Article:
Match Report: Liverpool's Luis Suarez proves a man apart as Chelsea lose ground at the top

view gallery VIEW GALLERY

Chelsea 1 Liverpool 1

Stamford Bridge

Luis Suarez celebrated his equaliser alone in front of the travelling Liverpool support, his team-mates electing to head back into their own half and prepare for the onslaught of the last 20 minutes of the match.

As it turned out, the image of a man apart suits Liverpool’s leading striker rather well.

He has scored in his last four games for Liverpool, 11 in all this season, although his club have won just one of those nine matches in which he has scored. Without him yesterday, they would have lacked the sharp edge to open up their opponents and been unable to turn a fairly forgettable first-half performance into a draw. Every time he received the ball a world of possibilities opened up.

With a nudge in the back of Ramires to create the space to score, Suarez bought himself enough room to head in a corner from Suso that was flicked on at the near post by Jamie Carragher on 72 minutes. The Uruguayan was not the only decent performer in a Liverpool second half  – Steven Gerrard, Raheem Sterling and Glen Johnson all played well  – but it always felt like if a goal was to come, it would come from Suarez.

When Brendan Rodgers says that he would not change Suarez for any other player you can see his point. In fact, this current Chelsea team with Suarez rather than Fernando Torres as their leading striker would be a whole different package. As it is, the European champions have now slipped to third in the Premier League behind the usual suspects from Manchester after the brightest of starts to the season.

Torres worked hard yesterday, especially when it came to chasing down Liverpool’s midfielders, but there is not the same menace about him as there is about Suarez when he gets the ball. Suarez might even have won it for Liverpool with four minutes of the game left had Petr Cech not succeeded in closing him down and getting a toe to the ball which cannoned back off the Liverpool man.

On 35 minutes, it was Suarez who fell on top of John Terry’s right leg, causing the Chelsea captain’s knee to twist unnaturally. Having scored the first goal of the game, Terry, on his return from his four-match suspension for the racial abuse of Anton Ferdinand, went down in the kind of distress that you rarely see from the breed of old-school centre-backs to which he belongs.

Eventually they carted the Chelsea captain off on a stretcher and he will have a scan on that knee today to assess the extent of the damage. At the point that he left the game it was hard to imagine anything other than a Chelsea victory, but gradually Liverpool fought their way back into the game and after Suarez scored the equaliser they might even have won it. With a five-man defence, with Carragher at the centre of it, Rodgers’ side struggled in the first half, not least from the corner that Terry scored from. On that occasion, Daniel Agger and Johnson – marking Terry and Branislav Ivanovic – got themselves tangled up and allowed the Chelsea captain to steer his header in off Brad Jones’s left-hand post.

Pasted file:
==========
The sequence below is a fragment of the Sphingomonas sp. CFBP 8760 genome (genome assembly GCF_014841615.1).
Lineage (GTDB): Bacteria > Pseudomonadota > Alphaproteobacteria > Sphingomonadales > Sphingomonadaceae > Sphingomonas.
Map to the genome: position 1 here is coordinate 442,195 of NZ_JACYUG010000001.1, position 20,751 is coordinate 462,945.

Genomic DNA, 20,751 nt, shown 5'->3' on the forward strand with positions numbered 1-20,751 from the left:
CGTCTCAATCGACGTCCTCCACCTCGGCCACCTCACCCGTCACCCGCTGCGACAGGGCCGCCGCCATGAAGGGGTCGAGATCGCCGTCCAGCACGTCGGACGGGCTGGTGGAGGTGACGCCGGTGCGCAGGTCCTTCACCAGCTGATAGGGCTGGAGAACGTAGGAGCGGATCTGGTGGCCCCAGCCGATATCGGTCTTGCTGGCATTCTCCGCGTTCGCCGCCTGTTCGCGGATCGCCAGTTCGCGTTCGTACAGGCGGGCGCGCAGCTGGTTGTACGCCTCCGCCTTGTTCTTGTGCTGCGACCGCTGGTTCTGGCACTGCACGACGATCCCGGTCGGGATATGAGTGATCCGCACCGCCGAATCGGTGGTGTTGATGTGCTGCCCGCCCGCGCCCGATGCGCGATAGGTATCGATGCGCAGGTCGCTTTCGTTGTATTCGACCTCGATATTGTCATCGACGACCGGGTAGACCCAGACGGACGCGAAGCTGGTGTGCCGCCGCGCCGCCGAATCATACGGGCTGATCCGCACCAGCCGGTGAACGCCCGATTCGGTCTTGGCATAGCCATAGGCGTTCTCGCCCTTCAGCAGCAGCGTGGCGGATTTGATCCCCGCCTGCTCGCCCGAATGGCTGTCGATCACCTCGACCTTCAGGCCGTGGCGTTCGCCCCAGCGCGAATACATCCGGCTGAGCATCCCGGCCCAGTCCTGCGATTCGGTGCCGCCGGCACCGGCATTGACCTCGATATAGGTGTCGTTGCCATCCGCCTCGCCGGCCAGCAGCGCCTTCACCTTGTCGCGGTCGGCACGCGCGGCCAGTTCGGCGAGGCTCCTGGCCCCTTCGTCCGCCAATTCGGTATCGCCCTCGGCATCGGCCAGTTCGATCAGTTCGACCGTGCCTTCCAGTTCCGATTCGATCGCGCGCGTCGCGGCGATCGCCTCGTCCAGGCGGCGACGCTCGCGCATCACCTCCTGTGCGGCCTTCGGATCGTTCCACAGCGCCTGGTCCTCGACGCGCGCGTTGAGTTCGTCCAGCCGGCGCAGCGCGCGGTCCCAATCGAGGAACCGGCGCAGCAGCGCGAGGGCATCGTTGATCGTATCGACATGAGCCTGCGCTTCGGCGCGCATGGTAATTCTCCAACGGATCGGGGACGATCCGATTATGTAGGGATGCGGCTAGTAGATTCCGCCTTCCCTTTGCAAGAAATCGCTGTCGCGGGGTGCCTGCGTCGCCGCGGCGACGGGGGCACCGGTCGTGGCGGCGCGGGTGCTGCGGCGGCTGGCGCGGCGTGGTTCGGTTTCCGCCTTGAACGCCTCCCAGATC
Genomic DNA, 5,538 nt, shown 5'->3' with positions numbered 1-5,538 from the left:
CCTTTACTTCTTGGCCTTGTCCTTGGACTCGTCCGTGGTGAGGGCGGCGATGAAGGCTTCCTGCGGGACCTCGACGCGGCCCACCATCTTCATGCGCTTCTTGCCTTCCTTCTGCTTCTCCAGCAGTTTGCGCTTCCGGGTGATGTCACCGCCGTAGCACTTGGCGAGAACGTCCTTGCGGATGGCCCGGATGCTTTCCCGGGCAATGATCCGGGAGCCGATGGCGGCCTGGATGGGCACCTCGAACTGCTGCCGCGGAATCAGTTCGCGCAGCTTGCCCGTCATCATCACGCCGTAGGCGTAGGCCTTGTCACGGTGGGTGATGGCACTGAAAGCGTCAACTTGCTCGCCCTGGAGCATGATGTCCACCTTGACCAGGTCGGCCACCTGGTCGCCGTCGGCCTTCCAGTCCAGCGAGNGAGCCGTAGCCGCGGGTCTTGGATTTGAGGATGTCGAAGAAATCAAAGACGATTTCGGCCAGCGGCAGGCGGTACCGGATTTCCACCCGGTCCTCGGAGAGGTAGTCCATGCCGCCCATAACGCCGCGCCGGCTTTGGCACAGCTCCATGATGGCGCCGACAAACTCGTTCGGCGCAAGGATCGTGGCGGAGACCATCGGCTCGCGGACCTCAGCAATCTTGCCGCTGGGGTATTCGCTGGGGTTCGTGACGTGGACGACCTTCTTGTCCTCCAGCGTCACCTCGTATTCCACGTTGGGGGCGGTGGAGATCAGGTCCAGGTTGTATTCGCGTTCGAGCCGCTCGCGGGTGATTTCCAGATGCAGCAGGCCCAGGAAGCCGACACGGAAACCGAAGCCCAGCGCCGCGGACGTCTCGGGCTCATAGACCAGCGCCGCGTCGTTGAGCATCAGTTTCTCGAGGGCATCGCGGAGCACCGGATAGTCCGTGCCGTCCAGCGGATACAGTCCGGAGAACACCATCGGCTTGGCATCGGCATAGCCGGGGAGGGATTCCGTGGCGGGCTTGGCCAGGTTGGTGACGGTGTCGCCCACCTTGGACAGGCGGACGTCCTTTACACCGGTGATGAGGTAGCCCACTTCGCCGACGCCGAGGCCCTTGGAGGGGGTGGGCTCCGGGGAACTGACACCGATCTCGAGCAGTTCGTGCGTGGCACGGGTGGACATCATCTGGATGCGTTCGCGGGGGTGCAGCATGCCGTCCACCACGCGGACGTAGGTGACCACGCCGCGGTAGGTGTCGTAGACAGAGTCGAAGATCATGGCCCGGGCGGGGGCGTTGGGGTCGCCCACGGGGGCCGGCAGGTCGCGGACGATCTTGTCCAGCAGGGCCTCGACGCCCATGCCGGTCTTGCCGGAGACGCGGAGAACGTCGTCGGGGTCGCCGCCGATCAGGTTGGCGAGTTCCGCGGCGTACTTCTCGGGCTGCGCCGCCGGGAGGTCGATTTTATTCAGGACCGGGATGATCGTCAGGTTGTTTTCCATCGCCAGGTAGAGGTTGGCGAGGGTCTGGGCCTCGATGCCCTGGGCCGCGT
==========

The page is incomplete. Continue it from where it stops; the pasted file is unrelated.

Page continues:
In midfield, Joe Allen found himself caught in possession too often. Alongside him, Nuri Sahin was not a profound influence on the game, certainly not in comparison with the likes of Juan Mata and, to a lesser extent, Oscar in the first half. Mata’s delicate touch on the ball was evident every time it was at his feet, which was not quite enough from Chelsea’s point of view.

In time added on at the end of the first half, Mata slipped the ball through Andre Wisdom’s legs and then struck his shot over. Before then Torres and Eden Hazard had missed chances when another goal from Chelsea would have put the game out of sight. Liverpool hung on, and with Suarez there was always hope.

Rodgers changed his team to a more orthodox 4-4-2 in the second half, with Suso on in place of Sahin after the hour and Sterling pushed up alongside Suarez. The goal came when Carragher did well at the near post to flick the ball back across goal and Ramires allowed himself to be eased out of position by Suarez.

The draw gives Rodgers 12 points from his first 11 games. He will not want reminding that Roy Hodgson, his much-maligned predecessor who came before Kenny Dalglish, had 15 points at this stage of the 2010-2011 season with his 11th game in charge yielding three points at home to Chelsea. Liverpool are currently in 13th place, level on points with Stoke City but it is not as bad as it could have been. That is down, in no small measure, to Suarez, whose instincts got Liverpool out of a fix again.

At the end of the game, once the stadium had cleared, Didier Drogba came down from his executive suite and walked down the tunnel wearing the kind of thick black spectacles that he never required to locate the opposition’s goal in his eight years at the club.